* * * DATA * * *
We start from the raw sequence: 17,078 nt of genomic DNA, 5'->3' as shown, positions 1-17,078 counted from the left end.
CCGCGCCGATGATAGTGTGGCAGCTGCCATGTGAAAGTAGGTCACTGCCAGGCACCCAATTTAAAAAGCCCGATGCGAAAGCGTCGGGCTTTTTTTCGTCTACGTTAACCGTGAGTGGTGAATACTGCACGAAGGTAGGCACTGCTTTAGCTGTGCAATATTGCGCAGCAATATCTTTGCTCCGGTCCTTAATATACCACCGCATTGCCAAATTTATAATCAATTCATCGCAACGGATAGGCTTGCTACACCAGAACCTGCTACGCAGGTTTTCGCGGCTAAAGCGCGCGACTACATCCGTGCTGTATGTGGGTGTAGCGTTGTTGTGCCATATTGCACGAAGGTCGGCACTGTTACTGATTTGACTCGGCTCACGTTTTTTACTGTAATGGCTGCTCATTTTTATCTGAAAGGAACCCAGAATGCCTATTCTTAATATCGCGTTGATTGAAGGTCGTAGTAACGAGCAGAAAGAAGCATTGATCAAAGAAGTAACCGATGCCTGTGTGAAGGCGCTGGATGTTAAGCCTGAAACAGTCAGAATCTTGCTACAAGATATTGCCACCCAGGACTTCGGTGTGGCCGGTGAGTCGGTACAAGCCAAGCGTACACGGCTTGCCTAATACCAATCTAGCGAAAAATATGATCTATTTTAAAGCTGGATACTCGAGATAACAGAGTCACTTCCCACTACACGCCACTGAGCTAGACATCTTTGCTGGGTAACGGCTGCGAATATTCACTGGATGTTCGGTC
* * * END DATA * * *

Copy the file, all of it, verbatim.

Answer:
We start from the raw sequence: 17,078 nt of genomic DNA, 5'->3' as shown, positions 1-17,078 counted from the left end.
CCGCGCCGATGATAGTGTGGCAGCTGCCATGTGAAAGTAGGTCACTGCCAGGCACCCAATTTAAAAAGCCCGATGCGAAAGCGTCGGGCTTTTTTTCGTCTACGTTAACCGTGAGTGGTGAATACTGCACGAAGGTAGGCACTGCTTTAGCTGTGCAATATTGCGCAGCAATATCTTTGCTCCGGTCCTTAATATACCACCGCATTGCCAAATTTATAATCAATTCATCGCAACGGATAGGCTTGCTACACCAGAACCTGCTACGCAGGTTTTCGCGGCTAAAGCGCGCGACTACATCCGTGCTGTATGTGGGTGTAGCGTTGTTGTGCCATATTGCACGAAGGTCGGCACTGTTACTGATTTGACTCGGCTCACGTTTTTTACTGTAATGGCTGCTCATTTTTATCTGAAAGGAACCCAGAATGCCTATTCTTAATATCGCGTTGATTGAAGGTCGTAGTAACGAGCAGAAAGAAGCATTGATCAAAGAAGTAACCGATGCCTGTGTGAAGGCGCTGGATGTTAAGCCTGAAACAGTCAGAATCTTGCTACAAGATATTGCCACCCAGGACTTCGGTGTGGCCGGTGAGTCGGTACAAGCCAAGCGTACACGGCTTGCCTAATACCAATCTAGCGAAAAATATGATCTATTTTAAAGCTGGATACTCGAGATAACAGAGTCACTTCCCACTACACGCCACTGAGCTAGACATCTTTGCTGGGTAACGGCTGCGAATATTCACTGGATGTTCGGTC